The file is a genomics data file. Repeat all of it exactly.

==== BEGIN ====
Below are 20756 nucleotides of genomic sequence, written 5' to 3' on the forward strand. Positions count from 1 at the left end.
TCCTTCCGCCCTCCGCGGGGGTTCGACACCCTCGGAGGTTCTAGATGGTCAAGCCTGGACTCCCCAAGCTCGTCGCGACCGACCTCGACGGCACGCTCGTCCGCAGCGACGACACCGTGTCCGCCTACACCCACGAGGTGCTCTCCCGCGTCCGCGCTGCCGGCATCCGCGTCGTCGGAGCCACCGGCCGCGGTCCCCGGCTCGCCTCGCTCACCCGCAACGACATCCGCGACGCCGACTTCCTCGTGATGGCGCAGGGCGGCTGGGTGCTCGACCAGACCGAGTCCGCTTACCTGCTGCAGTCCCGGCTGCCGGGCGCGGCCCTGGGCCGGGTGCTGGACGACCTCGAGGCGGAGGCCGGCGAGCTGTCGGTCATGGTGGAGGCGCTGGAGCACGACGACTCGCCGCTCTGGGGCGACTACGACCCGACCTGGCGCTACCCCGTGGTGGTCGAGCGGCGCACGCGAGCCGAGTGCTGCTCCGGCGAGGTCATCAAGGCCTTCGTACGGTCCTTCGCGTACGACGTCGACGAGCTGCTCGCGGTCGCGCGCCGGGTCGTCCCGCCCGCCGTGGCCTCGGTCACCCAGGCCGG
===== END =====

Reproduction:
Below are 20756 nucleotides of genomic sequence, written 5' to 3' on the forward strand. Positions count from 1 at the left end.
TCCTTCCGCCCTCCGCGGGGGTTCGACACCCTCGGAGGTTCTAGATGGTCAAGCCTGGACTCCCCAAGCTCGTCGCGACCGACCTCGACGGCACGCTCGTCCGCAGCGACGACACCGTGTCCGCCTACACCCACGAGGTGCTCTCCCGCGTCCGCGCTGCCGGCATCCGCGTCGTCGGAGCCACCGGCCGCGGTCCCCGGCTCGCCTCGCTCACCCGCAACGACATCCGCGACGCCGACTTCCTCGTGATGGCGCAGGGCGGCTGGGTGCTCGACCAGACCGAGTCCGCTTACCTGCTGCAGTCCCGGCTGCCGGGCGCGGCCCTGGGCCGGGTGCTGGACGACCTCGAGGCGGAGGCCGGCGAGCTGTCGGTCATGGTGGAGGCGCTGGAGCACGACGACTCGCCGCTCTGGGGCGACTACGACCCGACCTGGCGCTACCCCGTGGTGGTCGAGCGGCGCACGCGAGCCGAGTGCTGCTCCGGCGAGGTCATCAAGGCCTTCGTACGGTCCTTCGCGTACGACGTCGACGAGCTGCTCGCGGTCGCGCGCCGGGTCGTCCCGCCCGCCGTGGCCTCGGTCACCCAGGCCGG